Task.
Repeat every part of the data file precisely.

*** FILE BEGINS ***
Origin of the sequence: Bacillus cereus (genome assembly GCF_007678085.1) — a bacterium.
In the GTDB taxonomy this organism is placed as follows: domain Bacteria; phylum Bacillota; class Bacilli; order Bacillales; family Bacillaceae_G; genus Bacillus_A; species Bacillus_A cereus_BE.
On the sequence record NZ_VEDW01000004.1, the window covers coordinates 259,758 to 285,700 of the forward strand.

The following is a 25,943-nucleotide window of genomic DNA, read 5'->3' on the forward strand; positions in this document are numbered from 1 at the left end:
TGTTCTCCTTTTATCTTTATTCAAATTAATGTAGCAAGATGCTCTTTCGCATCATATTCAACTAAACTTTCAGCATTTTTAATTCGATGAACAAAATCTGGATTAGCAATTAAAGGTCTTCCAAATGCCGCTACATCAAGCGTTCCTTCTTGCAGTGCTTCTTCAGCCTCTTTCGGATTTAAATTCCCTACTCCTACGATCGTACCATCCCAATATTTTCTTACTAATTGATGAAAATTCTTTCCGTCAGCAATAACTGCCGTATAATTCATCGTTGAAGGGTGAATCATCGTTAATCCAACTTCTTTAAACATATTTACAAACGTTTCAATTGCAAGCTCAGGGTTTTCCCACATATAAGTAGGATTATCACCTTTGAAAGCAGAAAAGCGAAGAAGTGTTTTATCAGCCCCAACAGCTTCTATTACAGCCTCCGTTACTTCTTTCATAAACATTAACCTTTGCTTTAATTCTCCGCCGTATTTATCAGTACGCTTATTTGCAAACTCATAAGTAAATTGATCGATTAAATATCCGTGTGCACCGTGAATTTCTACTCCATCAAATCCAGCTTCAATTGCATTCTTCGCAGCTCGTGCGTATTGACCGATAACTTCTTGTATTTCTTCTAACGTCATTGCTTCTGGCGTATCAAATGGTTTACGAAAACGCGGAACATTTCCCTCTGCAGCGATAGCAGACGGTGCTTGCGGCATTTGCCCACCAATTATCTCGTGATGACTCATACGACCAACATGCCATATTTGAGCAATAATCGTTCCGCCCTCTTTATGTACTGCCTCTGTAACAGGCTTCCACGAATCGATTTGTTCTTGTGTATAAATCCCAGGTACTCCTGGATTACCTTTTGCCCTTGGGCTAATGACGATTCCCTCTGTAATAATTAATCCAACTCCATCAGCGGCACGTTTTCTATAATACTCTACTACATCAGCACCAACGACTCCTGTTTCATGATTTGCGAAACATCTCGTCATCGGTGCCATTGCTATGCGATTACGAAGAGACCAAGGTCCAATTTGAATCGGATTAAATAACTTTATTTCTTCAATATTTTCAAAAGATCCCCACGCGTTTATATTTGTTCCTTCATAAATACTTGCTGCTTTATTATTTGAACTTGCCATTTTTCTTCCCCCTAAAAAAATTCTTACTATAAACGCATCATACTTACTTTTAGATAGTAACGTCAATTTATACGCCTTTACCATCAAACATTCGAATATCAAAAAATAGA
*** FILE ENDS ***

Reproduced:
Origin of the sequence: Bacillus cereus (genome assembly GCF_007678085.1) — a bacterium.
In the GTDB taxonomy this organism is placed as follows: domain Bacteria; phylum Bacillota; class Bacilli; order Bacillales; family Bacillaceae_G; genus Bacillus_A; species Bacillus_A cereus_BE.
On the sequence record NZ_VEDW01000004.1, the window covers coordinates 259,758 to 285,700 of the forward strand.

The following is a 25,943-nucleotide window of genomic DNA, read 5'->3' on the forward strand; positions in this document are numbered from 1 at the left end:
TGTTCTCCTTTTATCTTTATTCAAATTAATGTAGCAAGATGCTCTTTCGCATCATATTCAACTAAACTTTCAGCATTTTTAATTCGATGAACAAAATCTGGATTAGCAATTAAAGGTCTTCCAAATGCCGCTACATCAAGCGTTCCTTCTTGCAGTGCTTCTTCAGCCTCTTTCGGATTTAAATTCCCTACTCCTACGATCGTACCATCCCAATATTTTCTTACTAATTGATGAAAATTCTTTCCGTCAGCAATAACTGCCGTATAATTCATCGTTGAAGGGTGAATCATCGTTAATCCAACTTCTTTAAACATATTTACAAACGTTTCAATTGCAAGCTCAGGGTTTTCCCACATATAAGTAGGATTATCACCTTTGAAAGCAGAAAAGCGAAGAAGTGTTTTATCAGCCCCAACAGCTTCTATTACAGCCTCCGTTACTTCTTTCATAAACATTAACCTTTGCTTTAATTCTCCGCCGTATTTATCAGTACGCTTATTTGCAAACTCATAAGTAAATTGATCGATTAAATATCCGTGTGCACCGTGAATTTCTACTCCATCAAATCCAGCTTCAATTGCATTCTTCGCAGCTCGTGCGTATTGACCGATAACTTCTTGTATTTCTTCTAACGTCATTGCTTCTGGCGTATCAAATGGTTTACGAAAACGCGGAACATTTCCCTCTGCAGCGATAGCAGACGGTGCTTGCGGCATTTGCCCACCAATTATCTCGTGATGACTCATACGACCAACATGCCATATTTGAGCAATAATCGTTCCGCCCTCTTTATGTACTGCCTCTGTAACAGGCTTCCACGAATCGATTTGTTCTTGTGTATAAATCCCAGGTACTCCTGGATTACCTTTTGCCCTTGGGCTAATGACGATTCCCTCTGTAATAATTAATCCAACTCCATCAGCGGCACGTTTTCTATAATACTCTACTACATCAGCACCAACGACTCCTGTTTCATGATTTGCGAAACATCTCGTCATCGGTGCCATTGCTATGCGATTACGAAGAGACCAAGGTCCAATTTGAATCGGATTAAATAACTTTATTTCTTCAATATTTTCAAAAGATCCCCACGCGTTTATATTTGTTCCTTCATAAATACTTGCTGCTTTATTATTTGAACTTGCCATTTTTCTTCCCCCTAAAAAAATTCTTACTATAAACGCATCATACTTACTTTTAGATAGTAACGTCAATTTATACGCCTTTACCATCAAACATTCGAATATCAAAAAATAGA